The National Book Award For Nonfiction In 2018 Will Be Given To One Of These 10 Books
The National Book Foundation released the longlist for the National Book Award for Nonfiction, and you're going to want to set aside ample room on your bookshelf for these 10 fascinating books. It's no secret that there is a lot going on politically both in the United States and beyond, and these books are completely indicative of the many different topics at the forefront of the American consciousness right now. From One Person, No Vote, Carol Anderson's book about voter suppression to Rebecca Solnit's Call Them By Their True Names, her examination of the country's gun violence epidemic, these 10 books all have their finger on the pulse of some of the most controversial topics confronting Americans right now.
2017's National Book Award for Nonfiction winner, Masha Gessen's The Future Is History: How Totalitarianism Reclaimed Russia, examined the cyclical history of Russia and what made it possible for the unobstructed reemergence of the old Soviet order in the form of today's terrifying and seemingly unstoppable mafia state. So, clearly the judges of the National Book Award has adopted a no holds barred philosophy when it comes to choosing their nonfiction nominees. Check out all the books on this year's longlist below:
'One Person, No Vote: How Voter Suppression Is Destroying Our Democracy' by Carol Anderson
Focusing on the aftermath of the Voting Rights Act of 1965, Anderson explains exactly how voter suppression works. She also explores how activists, politicians, and lawyers are working to restore the basic right to vote to all Americans.
'The Indian World of George Washington: The First President, the First Americans, and the Birth of the Nation' by Colin G. Calloway
In this biography, Calloway focuses on the great Native leaders of Washington's time ― Shingas, Tanaghrisson, Bloody Fellow, Joseph Brant, Red Jacket, Little Turtle―and the tribes they represented. In the process, Calloway returns them to their rightful place in the story of America's founding.
'Directorate S: The C.I.A. and America’s Secret Wars in Afghanistan and Pakistan' by Steve Coll
Steve Coll tells for the first time the enthralling story of America's efforts to defeat Al Qaeda and the Taliban in Afghanistan and Pakistan since Sept. 11. He focuses specifically on "Directorate S," a wing of the Pakinstani Intelligence Agency that was covertly training, arming, and seeking to legitimize the Taliban before the deadly attacks.
'Brothers of the Gun: A Memoir of the Syrian War' by Marwan Hisham and Molly Crabapple
Marwan Hisham shares his firsthand experiences documenting the Syrian war, first as a college student who joined the protests in 2011, and later as as a journalist.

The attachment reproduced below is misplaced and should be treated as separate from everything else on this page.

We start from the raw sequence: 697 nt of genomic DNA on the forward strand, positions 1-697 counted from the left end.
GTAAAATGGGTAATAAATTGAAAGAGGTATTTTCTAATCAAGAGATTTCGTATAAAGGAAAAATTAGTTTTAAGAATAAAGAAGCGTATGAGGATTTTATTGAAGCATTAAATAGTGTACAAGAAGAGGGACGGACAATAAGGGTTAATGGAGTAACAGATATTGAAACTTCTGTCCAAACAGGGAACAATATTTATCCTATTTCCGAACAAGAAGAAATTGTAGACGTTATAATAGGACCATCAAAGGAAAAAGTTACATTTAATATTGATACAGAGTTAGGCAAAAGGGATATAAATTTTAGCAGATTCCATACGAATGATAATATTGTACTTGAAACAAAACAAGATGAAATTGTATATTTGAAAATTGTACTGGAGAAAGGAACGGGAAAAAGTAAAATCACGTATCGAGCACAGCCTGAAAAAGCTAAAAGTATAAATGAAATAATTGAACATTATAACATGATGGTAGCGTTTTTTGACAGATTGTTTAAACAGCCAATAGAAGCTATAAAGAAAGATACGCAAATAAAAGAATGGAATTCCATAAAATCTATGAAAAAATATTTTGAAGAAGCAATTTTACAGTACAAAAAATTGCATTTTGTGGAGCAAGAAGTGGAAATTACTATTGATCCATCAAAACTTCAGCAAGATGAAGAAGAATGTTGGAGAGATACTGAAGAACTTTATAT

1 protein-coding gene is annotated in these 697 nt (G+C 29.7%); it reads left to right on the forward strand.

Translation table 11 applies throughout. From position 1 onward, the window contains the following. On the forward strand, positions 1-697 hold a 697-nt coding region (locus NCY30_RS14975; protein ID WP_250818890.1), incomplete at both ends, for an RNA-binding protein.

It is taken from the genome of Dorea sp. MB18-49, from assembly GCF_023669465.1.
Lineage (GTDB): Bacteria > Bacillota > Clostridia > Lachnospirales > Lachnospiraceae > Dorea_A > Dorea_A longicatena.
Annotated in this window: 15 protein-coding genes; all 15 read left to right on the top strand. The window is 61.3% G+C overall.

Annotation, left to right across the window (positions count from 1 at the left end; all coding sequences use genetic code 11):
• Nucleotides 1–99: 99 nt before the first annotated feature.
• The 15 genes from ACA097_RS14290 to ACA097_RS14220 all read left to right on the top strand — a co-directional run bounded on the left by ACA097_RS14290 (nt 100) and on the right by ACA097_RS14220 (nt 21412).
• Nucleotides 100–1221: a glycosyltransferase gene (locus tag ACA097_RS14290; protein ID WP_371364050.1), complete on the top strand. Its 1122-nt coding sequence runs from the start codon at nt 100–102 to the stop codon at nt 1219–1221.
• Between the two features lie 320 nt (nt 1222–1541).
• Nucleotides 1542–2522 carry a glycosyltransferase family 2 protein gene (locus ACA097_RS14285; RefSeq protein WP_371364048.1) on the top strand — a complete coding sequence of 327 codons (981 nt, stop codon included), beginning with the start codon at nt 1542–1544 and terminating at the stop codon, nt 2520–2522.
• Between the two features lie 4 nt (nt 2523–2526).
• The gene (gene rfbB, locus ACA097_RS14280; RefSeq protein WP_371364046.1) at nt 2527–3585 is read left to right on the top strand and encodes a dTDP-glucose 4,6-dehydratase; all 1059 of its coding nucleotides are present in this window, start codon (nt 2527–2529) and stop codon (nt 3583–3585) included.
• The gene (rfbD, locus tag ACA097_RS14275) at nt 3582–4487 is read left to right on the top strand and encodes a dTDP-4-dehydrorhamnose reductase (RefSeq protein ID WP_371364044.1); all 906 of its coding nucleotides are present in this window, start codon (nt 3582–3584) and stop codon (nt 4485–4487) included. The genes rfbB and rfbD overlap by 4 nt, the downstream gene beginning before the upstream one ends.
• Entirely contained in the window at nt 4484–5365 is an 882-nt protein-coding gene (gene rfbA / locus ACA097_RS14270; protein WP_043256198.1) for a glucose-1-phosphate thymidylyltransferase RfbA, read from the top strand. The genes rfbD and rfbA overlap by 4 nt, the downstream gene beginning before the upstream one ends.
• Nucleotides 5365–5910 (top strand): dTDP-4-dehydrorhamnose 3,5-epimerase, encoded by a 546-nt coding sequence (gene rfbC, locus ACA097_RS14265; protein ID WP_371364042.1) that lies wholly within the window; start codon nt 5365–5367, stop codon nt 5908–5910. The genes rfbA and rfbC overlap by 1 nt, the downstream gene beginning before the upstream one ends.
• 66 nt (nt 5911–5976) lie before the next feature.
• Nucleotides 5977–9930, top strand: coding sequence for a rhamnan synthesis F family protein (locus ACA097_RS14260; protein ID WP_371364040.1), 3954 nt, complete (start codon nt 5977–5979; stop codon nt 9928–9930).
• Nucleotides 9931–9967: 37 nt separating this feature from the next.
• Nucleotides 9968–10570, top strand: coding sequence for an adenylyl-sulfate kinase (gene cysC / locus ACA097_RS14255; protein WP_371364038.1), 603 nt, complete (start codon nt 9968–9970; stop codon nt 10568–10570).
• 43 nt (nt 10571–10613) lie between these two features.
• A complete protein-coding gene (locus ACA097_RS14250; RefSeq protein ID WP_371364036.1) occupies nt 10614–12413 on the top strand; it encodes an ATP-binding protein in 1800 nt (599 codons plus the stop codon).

'American Eden: David Hosack, Botany, and Medicine in the Garden of the Early Republic' by Victoria Johnson
When Alexander Hamilton stepped onto a boat bound for a New Jersey dueling ground to settle his bitter dispute with Aaron Burr, he took two men with him: His “second” for the duel, and Dr. David Hosack. Johnson tells the little known story of Dr. Hosack and how his early work in botany and medicine helped shape the country.
'The Tangled Tree: A Radical New History of Life' by David Quammen
In The Tangled Tree, David Quammen explains how recent discoveries in molecular biology can change our understanding of evolution and life’s history, with powerful implications for human health and even human nature.
'Heartland: A Memoir of Working Hard and Being Broke in the Richest Country on Earth' by Sarah Smarsh
Smarsh's memoir uses her own turbulent childhood in Kansas in the 1980s and 1990s to challenge readers to look more closely at the class divide in our country.
'Call Them by Their True Names: American Crises' by Rebecca Solnit
Rebecca Solnit examines the gun violence epidemic in the U.S. through her collection of essays that touches on everything from police brutality to domestic violence and those who are pursuing power and profit at the the point of a gun.
'The New Negro: The Life of Alain Locke' by Jeffrey C. Stewart
In The New Negro: The Life of Alain Locke, Jeffrey C. Stewart offers the definitive biography of the father of the Harlem Renaissance and the man who mentored a generation of young artists, including Langston Hughes, Zora Neale Hurston, and Jacob Lawrence.
'We the Corporations: How American Businesses Won Their Civil Rights' by Adam Winkler
Winkler's book chronicles the story of how corporations fought to gain equal rights under the Constitution — and today have nearly all the same rights as ordinary people. He explains how the controversial Supreme Court decisions extending free speech and religious liberty to corporations were the capstone of a centuries-long struggle over corporate personhood and constitutional protections for business.